National Rainbow Baby Day Date in the current year: August 22, 2024

National Rainbow Baby Day On August 22, people across the nation celebrate children born to families that have previously experienced miscarriage, stillbirth or infant death. This observance is known as National Rainbow Baby Day.

According to statistics, 10% to 20% of clinically recognized pregnancies end in a miscarriage, 1 for every 72 births is a stillbirth, approximately 1.5% of all pregnancies are ectopic and therefore rarely viable, and the global infant mortality rate is approximately 27 deaths per 1,000 live births, with most of the deaths occurring in developing countries and Africa having the highest infant mortality rate.

The loss of a pregnancy or the death of an infant is always hard for both parents and creates a higher risk of breakup or divorce, especially for couples that have experienced a stillbirth. However, not all couples that have gone through the trauma of losing a child dissolve. Many stay together and keep trying for a baby.

Babies that are born after a previous loss of one or more children due to miscarriage, stillbirth, ectopic pregnancy or infant mortality are often referred to as rainbow babies. This term is meant to symbolize the hope, joy and healing brought by the child born after the grief and emotional turmoil of the previous loss, like a rainbow after a storm. 

The term “rainbow baby” was first used in 2008 in an essay collection entitled Our Heartbreaking Choices: Forty-Six Women Tell Their Stories of Interrupting a Much-Wanted Pregnancy, edited by Christi Brooks. Although the collection focused on late-term abortions due to pregnancy complications, the term was eventually adopted by the wider pregnancy loss community. 

It should be noted that some women don’t feel comfortable using the term “rainbow baby” for a number of reasons. For example, some think that it puts too much focus on the previous death or deaths rather than celebrates the life of the baby that was born. Others don’t feel like they need to put a special label on the child that connects them to their unborn sibling or siblings.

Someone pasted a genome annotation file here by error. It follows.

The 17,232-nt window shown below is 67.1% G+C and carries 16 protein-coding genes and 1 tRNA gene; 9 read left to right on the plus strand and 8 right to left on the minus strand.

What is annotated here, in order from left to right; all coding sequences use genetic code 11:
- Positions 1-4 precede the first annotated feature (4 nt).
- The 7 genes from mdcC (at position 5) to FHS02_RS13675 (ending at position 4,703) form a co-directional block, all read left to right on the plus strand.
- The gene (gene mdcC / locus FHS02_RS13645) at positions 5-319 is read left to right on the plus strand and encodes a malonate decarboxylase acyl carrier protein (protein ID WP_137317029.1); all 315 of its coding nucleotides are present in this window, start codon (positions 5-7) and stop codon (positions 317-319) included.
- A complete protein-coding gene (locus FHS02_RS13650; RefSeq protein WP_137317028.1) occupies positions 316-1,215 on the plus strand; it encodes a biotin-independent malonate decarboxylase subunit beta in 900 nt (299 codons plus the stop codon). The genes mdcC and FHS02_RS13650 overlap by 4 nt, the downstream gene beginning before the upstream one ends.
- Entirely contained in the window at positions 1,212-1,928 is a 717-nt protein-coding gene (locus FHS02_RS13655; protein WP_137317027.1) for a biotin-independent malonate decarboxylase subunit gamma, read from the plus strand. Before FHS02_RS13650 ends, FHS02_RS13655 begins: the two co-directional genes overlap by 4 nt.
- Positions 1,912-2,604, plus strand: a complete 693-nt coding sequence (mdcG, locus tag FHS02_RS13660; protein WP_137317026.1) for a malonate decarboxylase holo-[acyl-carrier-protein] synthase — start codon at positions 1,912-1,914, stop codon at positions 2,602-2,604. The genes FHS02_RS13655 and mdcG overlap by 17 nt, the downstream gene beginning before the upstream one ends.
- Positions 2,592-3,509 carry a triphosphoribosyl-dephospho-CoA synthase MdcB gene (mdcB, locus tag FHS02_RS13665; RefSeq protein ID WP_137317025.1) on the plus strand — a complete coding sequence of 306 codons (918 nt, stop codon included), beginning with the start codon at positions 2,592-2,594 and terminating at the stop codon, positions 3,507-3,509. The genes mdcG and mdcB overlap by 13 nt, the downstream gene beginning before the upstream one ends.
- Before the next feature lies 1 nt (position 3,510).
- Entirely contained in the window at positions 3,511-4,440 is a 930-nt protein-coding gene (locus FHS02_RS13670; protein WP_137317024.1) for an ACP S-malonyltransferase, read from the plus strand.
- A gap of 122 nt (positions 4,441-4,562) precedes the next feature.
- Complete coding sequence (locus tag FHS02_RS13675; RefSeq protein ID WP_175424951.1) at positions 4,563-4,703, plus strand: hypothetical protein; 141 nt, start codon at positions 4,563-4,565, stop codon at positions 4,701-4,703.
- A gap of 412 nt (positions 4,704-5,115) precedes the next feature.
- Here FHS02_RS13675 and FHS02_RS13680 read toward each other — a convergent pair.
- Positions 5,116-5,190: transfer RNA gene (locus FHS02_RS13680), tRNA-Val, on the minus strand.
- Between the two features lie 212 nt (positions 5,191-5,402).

For a lot of parents, the birth of a rainbow baby is a source of mixed feelings. On the one hand, having a healthy baby after a devastating loss feels like a miracle. On the other hand, parents may feel guilty for “replacing” their lost baby with the new one. National Rainbow Baby Day is a great opportunity for them to reflect on their emotions and feelings and realize that they are allowed to grieve and be happy at the same time.

National Rainbow Baby Day is observed every August 22 to commemorate lost babies and celebrate motherhood. It was founded in 2018 by Alexis Delchiaro of What the Fertility, a charity that helps mothers and future mothers navigate the ups and downs of fertility, trying to conceive, IVF, pregnancy, and adoption.

How can you observe National Rainbow Baby Day? If you’re a parent to a rainbow baby, share your story online with the hashtag #NationalRainbowBabyDay to encourage families that feel like giving up and show them that there is a rainbow after a storm after all. But remember that you don’t have to do this if you want to keep things private.

Other ways to observe National Rainbow Baby Day include holding a memorial for the child or children lost, donating to a pregnancy loss charity, and raising awareness about miscarriage, stillbirth, ectopic pregnancy, and infant mortality.

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National Rainbow Baby Day, observances in the United States, rainbow babies, miscarriage, stillbirth, ectopic pregnancy, infant mortality